Isolates should be pure and phenotypically identified as S. aureus prior to testing. Control strains of MRSA (ATCC 33591), MSSA (ATCC 25923), and mecA-negative Staphylococcus epidermidis (ATCC 14990), in addition to a no-template (water) control, should be included with each run. Prepare a 1.0 McFarland standard suspension of the organism in 0.85% NaCl. Extract DNA using either commercial nucleic acid extraction kits or Chelex-100 resin. For the latter, Chelex-100 is added to 800 pL of bacterial suspension to a 1.5-mL final volume, followed by vortexing, heating to 80°C for 10 min, and centrifugation for 15 min at 16,000 xg, resulting in a supernatant containing template DNA.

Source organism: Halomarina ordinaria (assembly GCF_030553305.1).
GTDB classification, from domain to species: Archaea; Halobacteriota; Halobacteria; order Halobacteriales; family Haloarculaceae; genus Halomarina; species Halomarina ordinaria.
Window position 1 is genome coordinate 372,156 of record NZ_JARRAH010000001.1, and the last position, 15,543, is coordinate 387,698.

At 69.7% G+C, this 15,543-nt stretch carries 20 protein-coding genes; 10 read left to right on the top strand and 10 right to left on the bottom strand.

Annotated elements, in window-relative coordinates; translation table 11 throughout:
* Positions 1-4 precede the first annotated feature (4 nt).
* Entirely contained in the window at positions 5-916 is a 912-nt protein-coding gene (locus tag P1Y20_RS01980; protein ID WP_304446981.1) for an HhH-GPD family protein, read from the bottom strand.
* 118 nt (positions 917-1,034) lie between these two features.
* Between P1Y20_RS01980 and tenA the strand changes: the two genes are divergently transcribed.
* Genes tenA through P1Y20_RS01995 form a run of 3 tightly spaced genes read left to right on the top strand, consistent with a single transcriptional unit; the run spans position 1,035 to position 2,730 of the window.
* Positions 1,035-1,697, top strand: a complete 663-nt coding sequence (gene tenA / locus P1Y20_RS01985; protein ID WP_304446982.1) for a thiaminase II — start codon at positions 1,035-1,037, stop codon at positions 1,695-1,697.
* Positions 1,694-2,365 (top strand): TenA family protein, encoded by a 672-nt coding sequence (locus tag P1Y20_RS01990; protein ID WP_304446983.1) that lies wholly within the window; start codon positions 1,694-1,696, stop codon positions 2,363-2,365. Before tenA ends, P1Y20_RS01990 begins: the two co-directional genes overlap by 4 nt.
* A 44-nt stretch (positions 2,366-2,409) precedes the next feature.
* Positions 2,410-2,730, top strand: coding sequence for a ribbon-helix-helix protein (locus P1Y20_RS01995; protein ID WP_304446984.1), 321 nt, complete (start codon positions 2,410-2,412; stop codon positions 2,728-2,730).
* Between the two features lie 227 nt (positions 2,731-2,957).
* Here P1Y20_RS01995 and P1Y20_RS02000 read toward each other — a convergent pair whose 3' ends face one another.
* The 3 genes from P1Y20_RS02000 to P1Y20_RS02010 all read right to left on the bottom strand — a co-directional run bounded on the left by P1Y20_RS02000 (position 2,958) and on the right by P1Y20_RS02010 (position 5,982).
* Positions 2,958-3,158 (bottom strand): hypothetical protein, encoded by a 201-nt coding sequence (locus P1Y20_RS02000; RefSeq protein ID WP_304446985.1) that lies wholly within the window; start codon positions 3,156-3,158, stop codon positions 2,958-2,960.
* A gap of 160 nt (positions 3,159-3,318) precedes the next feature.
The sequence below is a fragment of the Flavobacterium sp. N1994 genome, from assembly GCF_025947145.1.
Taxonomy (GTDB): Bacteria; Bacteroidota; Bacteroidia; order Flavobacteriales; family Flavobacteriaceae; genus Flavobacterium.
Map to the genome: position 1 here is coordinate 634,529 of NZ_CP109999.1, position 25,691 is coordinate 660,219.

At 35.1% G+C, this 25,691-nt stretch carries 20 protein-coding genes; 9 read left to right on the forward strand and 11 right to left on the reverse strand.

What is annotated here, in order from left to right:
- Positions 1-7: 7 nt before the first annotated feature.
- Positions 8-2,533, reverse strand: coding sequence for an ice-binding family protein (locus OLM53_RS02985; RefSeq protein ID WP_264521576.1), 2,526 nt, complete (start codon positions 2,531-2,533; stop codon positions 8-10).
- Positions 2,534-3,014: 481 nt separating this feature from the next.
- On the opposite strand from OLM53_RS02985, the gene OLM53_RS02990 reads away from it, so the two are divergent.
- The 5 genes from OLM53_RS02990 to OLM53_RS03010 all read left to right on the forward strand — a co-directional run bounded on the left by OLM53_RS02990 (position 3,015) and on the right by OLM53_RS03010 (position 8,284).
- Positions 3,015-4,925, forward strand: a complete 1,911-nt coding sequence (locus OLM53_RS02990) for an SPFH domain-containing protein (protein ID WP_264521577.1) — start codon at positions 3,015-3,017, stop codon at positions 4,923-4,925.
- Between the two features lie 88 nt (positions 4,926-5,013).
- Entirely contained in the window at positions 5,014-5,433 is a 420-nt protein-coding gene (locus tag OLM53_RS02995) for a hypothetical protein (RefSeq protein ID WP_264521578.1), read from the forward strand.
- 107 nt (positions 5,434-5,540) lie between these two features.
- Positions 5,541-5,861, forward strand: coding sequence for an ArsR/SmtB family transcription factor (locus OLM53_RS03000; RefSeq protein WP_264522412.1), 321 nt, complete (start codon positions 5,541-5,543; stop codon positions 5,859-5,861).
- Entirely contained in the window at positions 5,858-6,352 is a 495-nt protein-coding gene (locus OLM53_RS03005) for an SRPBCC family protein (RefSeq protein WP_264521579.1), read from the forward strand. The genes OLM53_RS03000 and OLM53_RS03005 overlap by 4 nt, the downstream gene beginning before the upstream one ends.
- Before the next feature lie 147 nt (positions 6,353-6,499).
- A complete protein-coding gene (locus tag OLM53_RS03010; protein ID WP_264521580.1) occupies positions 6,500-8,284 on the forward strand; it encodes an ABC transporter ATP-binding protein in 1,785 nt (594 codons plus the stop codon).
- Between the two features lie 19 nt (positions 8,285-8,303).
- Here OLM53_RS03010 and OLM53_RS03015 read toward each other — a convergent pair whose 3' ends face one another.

Preferred specimens include nasal swabs or blood from positive blood cultures. For the latter, a single morphotype of gram-positive cocci in clusters resembling staphylo-cocci should be confirmed prior to testing. Obtain a 0.5-mL aliquot of blood and centrifuge for 2 min at 900 xg to remove particulate matter (e.g., charcoal).
Resuspend the pellet in 0.85% NaCl and repeat centrifugation. Perform another centrifugation step at 12,000 xg for 15 min to pellet down the bacteria. Resuspend the pellet in 0.85% NaCl to make a 1.0 McFarland standard suspension, then follow the subsequent directions for template extraction as outlined in ''Laboratory Cultures'' above. For nasal swabs, the use of commercial DNA extraction kits is recommended. Control strains should be included as for laboratory cultures.
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The use of dumbbells gives you a much more comprehensive strengthening effect because the workout engages your stabilizer muscles, in addition to the muscle you may be pin-pointing. Without all of the belts and artificial stabilizers of a machine, you also engage your core muscles, which are your body's natural stabilizers.